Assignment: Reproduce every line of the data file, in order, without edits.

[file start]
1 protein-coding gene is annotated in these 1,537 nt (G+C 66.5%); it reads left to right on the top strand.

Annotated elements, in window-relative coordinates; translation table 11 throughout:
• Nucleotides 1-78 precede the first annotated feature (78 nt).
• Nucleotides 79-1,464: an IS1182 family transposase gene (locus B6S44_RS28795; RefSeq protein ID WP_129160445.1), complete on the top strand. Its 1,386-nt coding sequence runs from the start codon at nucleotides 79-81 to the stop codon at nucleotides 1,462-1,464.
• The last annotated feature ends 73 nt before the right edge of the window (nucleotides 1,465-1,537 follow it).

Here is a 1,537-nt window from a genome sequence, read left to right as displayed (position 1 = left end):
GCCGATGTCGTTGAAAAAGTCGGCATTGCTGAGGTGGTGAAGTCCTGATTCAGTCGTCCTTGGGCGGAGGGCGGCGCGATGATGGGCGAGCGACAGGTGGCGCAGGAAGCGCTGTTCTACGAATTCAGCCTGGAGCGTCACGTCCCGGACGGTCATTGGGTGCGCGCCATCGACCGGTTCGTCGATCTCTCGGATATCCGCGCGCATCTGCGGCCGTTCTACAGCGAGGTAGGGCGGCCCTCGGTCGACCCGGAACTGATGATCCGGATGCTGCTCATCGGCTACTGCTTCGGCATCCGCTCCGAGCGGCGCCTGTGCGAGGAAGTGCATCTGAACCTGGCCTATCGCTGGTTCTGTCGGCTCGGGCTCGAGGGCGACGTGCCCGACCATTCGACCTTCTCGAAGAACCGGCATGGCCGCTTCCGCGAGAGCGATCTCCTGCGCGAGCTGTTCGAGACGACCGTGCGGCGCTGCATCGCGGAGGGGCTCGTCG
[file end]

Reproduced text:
1 protein-coding gene is annotated in these 1,537 nt (G+C 66.5%); it reads left to right on the top strand.

Annotated elements, in window-relative coordinates; translation table 11 throughout:
• Nucleotides 1-78 precede the first annotated feature (78 nt).
• Nucleotides 79-1,464: an IS1182 family transposase gene (locus B6S44_RS28795; RefSeq protein ID WP_129160445.1), complete on the top strand. Its 1,386-nt coding sequence runs from the start codon at nucleotides 79-81 to the stop codon at nucleotides 1,462-1,464.
• The last annotated feature ends 73 nt before the right edge of the window (nucleotides 1,465-1,537 follow it).

Here is a 1,537-nt window from a genome sequence, read left to right as displayed (position 1 = left end):
GCCGATGTCGTTGAAAAAGTCGGCATTGCTGAGGTGGTGAAGTCCTGATTCAGTCGTCCTTGGGCGGAGGGCGGCGCGATGATGGGCGAGCGACAGGTGGCGCAGGAAGCGCTGTTCTACGAATTCAGCCTGGAGCGTCACGTCCCGGACGGTCATTGGGTGCGCGCCATCGACCGGTTCGTCGATCTCTCGGATATCCGCGCGCATCTGCGGCCGTTCTACAGCGAGGTAGGGCGGCCCTCGGTCGACCCGGAACTGATGATCCGGATGCTGCTCATCGGCTACTGCTTCGGCATCCGCTCCGAGCGGCGCCTGTGCGAGGAAGTGCATCTGAACCTGGCCTATCGCTGGTTCTGTCGGCTCGGGCTCGAGGGCGACGTGCCCGACCATTCGACCTTCTCGAAGAACCGGCATGGCCGCTTCCGCGAGAGCGATCTCCTGCGCGAGCTGTTCGAGACGACCGTGCGGCGCTGCATCGCGGAGGGGCTCGTCG